An inexpensive way to protect your crops against dry weather this season

Profitable prices for corn, soybeans and wheat underscore the importance of high yields this season. But seasonal forecasts are raising the odds of a second year of dry-weather stress in the Upper Midwest. That stress could roll eastward into the eastern Corn Belt this summer. (See NOAH map below.) 

April 7, 2021  The rising chance of June-August dry spells energized us last winter to grow several greenhouse tests with corn, confirming a symbiotic technology that helps crops endure drought and other stress. The unique fungi and bacteria which help crops endure stress are endophytes: They live inside your crop, between living cells. This principle works across many crop species.

The Spokane-based company which selected these endophytes and tested them a dozen years is Adaptive Symbiotic Technologies. The AST research team has refined and added to its stable of endophytes, and made them adaptable for virtually any agronomic program. Renewable Farming is among a few distributors in the Midwest offering these organisms to farmers this season. New this year: A planter-box inoculant carried on a special soy-based powdered lubricant. The powder replaces graphite seed lubricants.

The scientific principle: Certain fungi and bacteria discovered and nurtured by AST create a symbiotic, mutually beneficial relationship with host plants. The organisms help the plant endure stress such as drought and high temperatures.

Our simple greenhouse tests consistently showed that young corn, deprived of water to simulate drought, survived while untreated corn wilted beyond recovery. We saw this symbiotic effect whether the endophyte organisms were seed-applied or foliar sprayed.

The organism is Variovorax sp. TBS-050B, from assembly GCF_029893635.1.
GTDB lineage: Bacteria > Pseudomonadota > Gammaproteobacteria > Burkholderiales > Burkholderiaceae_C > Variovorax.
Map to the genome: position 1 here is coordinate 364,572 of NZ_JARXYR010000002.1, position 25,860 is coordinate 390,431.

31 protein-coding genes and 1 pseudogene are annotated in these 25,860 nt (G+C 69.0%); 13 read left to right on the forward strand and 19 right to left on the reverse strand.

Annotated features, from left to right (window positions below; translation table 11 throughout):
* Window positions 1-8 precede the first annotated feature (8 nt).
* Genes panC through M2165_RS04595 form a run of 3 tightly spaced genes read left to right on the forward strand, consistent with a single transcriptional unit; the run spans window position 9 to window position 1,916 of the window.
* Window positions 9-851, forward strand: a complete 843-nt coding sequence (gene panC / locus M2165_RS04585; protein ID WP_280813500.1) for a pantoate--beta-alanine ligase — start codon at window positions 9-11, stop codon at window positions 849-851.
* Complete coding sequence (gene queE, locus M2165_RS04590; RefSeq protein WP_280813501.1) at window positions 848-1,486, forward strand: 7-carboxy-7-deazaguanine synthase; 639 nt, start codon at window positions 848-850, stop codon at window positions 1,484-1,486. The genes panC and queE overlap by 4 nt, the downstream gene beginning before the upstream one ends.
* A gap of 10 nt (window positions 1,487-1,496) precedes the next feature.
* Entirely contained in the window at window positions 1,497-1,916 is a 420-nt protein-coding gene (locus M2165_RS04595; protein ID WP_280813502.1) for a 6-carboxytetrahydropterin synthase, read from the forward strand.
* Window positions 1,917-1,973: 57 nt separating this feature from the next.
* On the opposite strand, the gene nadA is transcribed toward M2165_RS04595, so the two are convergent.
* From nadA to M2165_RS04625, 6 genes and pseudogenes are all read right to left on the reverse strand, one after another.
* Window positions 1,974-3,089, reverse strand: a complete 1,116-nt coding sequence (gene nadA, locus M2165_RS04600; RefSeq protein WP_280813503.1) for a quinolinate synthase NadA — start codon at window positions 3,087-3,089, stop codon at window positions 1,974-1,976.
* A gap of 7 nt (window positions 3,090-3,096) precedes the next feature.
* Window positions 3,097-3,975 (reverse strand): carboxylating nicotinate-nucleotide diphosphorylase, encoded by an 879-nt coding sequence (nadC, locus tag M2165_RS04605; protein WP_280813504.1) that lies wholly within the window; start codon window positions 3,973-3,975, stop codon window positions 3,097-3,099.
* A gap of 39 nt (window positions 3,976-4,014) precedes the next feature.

AST has run hundreds of lab and field trials over the past decade. We conducted simple greenhouse experiments just for our own hands-on confirmation.

We encourage you to watch a fascinating 12-minute TED talk by microbiologist Rusty Rodriguez at this link. Rusty reveals the dramatic saga of how his research team discovered certain fungal and bacterial organisms that enable crops to better endure drought stress. Their first discovery site: soils around geothermal pools in Yellowstone National Park. Rusty found that plants without certain endophytes died when soils reached 100 F. But when the same plant species hosted specific fungi, the plant endured soil temperatures of 160 F.

The AST microbiology researchers found they could culture these natural endophytes and prepare them so farmers can easily inoculate corn, beans, wheat, pastures or other crops.

The appearance of Rusty on a TED stage with its huge live audience and global internet availability on YouTube underscores the scientific validity of the principle he discusses: Symbiosis between beneficial bacteria and fungal microbes and the plants they live within.

Other microbiologists in the scientific community are increasingly interested in the potential of symbiotic fungi and bacteria. As an example, scan this paper in the journal Nature. This paper discusses symbiosis of fungal organisms which are "arbuscular" — they have filaments which live partially inside plant roots and extend out into the soil. These filaments are smaller than root hairs, and have ten times the power of root hairs for dissolving essential nutrient minerals. En effect, these fungi are extensions of plant roots. Plants must bring nutrients into roots as dissolved solutions. 

Contact us for pricing and availability of AST's main cultures, BioEnsure and BioTango. You can seed-apply, foliar spray or use a planter-box treatment which has both BioEnsure (the fungal species) and BioTango (a blend of endophyte bacteria species).

Update April 8: We. just confirmed an order for AST's planter-box treatment which bonds BioEnsure and BioTango on pure talc which is asbestos-free and registered as organic by OMRI. AST managers said they were sold out, but are manufacturing more. 

For an update on dry Upper Midwest planting conditions, check this link to AgWeb.

Also, visit our previous reports on greenhouse trials posted earlier:

March 11  Root-building biologicals are your best friend if drought hits this summer

February 17 — Concerned about a dry summer? These "endophytes" help crops tolerate stress